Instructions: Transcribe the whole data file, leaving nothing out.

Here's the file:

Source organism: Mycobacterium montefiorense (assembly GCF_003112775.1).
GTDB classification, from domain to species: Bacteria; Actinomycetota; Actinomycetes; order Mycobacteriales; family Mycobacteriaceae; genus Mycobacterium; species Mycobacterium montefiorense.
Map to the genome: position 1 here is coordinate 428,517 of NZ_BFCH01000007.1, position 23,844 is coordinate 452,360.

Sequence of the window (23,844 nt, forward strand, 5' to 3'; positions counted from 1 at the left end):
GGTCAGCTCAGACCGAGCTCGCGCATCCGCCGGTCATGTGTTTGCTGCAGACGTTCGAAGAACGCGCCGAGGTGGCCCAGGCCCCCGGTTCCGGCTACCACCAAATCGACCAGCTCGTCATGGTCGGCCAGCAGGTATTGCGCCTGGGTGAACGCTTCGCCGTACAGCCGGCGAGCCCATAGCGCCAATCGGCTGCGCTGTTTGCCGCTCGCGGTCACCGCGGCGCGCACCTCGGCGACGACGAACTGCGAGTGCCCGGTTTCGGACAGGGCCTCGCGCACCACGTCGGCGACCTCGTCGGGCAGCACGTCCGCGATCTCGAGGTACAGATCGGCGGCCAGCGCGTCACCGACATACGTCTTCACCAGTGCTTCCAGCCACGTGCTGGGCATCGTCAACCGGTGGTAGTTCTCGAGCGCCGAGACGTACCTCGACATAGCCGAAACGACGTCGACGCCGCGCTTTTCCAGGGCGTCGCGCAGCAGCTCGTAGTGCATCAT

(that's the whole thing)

Source organism: Mycobacterium montefiorense (assembly GCF_003112775.1).
GTDB classification, from domain to species: Bacteria; Actinomycetota; Actinomycetes; order Mycobacteriales; family Mycobacteriaceae; genus Mycobacterium; species Mycobacterium montefiorense.
Map to the genome: position 1 here is coordinate 428,517 of NZ_BFCH01000007.1, position 23,844 is coordinate 452,360.

Sequence of the window (23,844 nt, forward strand, 5' to 3'; positions counted from 1 at the left end):
GGTCAGCTCAGACCGAGCTCGCGCATCCGCCGGTCATGTGTTTGCTGCAGACGTTCGAAGAACGCGCCGAGGTGGCCCAGGCCCCCGGTTCCGGCTACCACCAAATCGACCAGCTCGTCATGGTCGGCCAGCAGGTATTGCGCCTGGGTGAACGCTTCGCCGTACAGCCGGCGAGCCCATAGCGCCAATCGGCTGCGCTGTTTGCCGCTCGCGGTCACCGCGGCGCGCACCTCGGCGACGACGAACTGCGAGTGCCCGGTTTCGGACAGGGCCTCGCGCACCACGTCGGCGACCTCGTCGGGCAGCACGTCCGCGATCTCGAGGTACAGATCGGCGGCCAGCGCGTCACCGACATACGTCTTCACCAGTGCTTCCAGCCACGTGCTGGGCATCGTCAACCGGTGGTAGTTCTCGAGCGCCGAGACGTACCTCGACATAGCCGAAACGACGTCGACGCCGCGCTTTTCCAGGGCGTCGCGCAGCAGCTCGTAGTGCATCAT